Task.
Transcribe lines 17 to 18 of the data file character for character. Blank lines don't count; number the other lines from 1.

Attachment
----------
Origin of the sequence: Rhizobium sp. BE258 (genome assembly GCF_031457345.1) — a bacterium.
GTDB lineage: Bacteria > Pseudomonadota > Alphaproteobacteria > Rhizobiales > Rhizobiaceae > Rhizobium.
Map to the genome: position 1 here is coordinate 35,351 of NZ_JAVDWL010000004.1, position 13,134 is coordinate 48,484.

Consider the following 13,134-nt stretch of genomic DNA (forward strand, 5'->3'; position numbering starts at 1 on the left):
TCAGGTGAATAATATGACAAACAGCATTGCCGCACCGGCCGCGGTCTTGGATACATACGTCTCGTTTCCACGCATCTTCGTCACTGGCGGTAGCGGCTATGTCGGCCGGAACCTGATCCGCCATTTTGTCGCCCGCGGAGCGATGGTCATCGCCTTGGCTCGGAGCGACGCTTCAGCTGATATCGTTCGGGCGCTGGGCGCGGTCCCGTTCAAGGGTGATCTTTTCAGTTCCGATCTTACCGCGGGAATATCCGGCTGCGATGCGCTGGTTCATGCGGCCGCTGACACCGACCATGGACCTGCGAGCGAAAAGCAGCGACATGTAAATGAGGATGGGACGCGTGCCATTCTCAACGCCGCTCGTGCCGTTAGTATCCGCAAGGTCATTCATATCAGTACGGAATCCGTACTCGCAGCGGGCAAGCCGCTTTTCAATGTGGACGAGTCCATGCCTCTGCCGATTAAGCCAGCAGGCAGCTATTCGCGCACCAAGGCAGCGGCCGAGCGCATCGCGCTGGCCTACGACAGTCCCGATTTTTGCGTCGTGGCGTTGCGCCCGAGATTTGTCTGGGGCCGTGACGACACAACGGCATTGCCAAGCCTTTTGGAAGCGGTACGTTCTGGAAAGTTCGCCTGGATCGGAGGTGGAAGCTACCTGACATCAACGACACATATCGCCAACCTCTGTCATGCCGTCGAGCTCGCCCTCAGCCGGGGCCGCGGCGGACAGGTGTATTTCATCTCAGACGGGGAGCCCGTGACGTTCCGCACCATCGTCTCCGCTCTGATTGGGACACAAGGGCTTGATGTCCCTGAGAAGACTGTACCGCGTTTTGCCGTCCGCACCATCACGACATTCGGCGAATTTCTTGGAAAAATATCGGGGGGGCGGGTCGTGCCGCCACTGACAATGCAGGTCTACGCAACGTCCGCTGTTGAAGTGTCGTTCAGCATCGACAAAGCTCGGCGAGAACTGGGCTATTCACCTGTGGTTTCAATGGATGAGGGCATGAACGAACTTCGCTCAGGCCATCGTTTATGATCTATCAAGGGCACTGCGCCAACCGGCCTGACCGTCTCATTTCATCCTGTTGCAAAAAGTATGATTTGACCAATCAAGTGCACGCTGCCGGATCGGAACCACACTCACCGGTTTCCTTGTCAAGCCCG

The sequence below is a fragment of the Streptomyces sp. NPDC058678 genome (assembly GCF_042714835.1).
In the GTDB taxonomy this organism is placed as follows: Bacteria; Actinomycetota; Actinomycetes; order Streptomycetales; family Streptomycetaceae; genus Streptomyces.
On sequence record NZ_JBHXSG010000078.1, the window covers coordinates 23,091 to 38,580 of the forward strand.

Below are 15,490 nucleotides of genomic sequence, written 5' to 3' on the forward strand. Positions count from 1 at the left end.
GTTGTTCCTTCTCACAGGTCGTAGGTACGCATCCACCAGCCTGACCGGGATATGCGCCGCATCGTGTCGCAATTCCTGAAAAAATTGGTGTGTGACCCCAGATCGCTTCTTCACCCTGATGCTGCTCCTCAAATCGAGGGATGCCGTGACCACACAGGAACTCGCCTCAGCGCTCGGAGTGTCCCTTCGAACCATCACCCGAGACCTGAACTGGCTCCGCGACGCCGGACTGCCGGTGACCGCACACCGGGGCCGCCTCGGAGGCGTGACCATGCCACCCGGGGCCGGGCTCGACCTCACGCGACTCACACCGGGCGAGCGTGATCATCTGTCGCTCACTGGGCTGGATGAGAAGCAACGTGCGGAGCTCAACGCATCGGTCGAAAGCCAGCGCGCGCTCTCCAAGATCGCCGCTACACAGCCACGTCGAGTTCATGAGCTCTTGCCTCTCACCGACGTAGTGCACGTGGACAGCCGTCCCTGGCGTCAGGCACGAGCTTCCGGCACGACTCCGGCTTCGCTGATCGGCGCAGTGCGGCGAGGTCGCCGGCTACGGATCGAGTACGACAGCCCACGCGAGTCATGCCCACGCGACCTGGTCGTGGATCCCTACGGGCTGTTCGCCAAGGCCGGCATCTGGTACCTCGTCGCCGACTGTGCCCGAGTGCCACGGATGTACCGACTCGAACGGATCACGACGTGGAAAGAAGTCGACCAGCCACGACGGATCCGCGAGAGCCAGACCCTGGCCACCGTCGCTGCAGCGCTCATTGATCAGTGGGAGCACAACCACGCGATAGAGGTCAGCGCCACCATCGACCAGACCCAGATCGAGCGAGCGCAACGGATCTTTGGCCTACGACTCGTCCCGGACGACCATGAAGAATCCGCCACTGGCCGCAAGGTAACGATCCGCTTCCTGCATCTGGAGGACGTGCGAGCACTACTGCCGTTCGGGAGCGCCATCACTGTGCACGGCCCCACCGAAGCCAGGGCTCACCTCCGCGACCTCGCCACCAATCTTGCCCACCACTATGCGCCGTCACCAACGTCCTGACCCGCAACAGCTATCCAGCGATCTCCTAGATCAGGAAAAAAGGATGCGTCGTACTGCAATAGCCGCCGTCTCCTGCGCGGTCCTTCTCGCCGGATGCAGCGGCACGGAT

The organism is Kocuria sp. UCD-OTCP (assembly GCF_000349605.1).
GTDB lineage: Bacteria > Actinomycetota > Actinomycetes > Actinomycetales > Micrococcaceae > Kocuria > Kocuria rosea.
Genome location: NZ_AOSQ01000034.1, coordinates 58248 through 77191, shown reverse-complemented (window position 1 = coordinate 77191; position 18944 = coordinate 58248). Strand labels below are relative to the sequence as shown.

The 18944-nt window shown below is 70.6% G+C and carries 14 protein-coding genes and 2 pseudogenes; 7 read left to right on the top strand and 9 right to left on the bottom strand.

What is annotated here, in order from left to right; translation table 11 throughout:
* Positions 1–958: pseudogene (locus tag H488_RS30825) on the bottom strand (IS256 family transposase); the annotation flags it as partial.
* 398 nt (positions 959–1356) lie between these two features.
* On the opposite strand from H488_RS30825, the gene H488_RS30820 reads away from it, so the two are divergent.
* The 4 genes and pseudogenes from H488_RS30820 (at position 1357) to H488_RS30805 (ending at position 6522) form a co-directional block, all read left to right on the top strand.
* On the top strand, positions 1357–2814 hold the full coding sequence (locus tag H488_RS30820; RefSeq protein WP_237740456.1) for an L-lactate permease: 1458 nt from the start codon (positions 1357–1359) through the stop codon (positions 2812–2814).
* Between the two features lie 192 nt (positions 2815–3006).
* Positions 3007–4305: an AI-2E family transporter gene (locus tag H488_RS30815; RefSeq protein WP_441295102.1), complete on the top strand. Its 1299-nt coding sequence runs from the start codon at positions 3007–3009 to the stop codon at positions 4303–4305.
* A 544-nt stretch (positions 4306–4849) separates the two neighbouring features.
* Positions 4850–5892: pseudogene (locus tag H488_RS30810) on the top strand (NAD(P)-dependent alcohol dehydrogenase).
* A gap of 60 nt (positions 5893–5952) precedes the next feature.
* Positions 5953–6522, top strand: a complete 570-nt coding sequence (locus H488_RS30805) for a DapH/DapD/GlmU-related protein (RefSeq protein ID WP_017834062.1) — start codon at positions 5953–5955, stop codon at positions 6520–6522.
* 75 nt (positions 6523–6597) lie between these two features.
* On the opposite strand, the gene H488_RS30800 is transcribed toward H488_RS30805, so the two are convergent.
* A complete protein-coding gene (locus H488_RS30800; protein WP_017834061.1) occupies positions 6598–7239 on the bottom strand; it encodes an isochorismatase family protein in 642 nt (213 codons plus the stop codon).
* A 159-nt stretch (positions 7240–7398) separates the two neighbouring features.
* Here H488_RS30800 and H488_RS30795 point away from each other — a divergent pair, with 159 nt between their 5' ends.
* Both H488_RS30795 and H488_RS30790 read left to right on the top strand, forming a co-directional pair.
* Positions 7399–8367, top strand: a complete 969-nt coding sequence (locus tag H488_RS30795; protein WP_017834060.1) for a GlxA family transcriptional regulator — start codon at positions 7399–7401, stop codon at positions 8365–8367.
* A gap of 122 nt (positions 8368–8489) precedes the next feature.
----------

* 398 nt (positions 959–1356) lie between these two features.
* On the opposite strand from H488_RS30825, the gene H488_RS30820 reads away from it, so the two are divergent.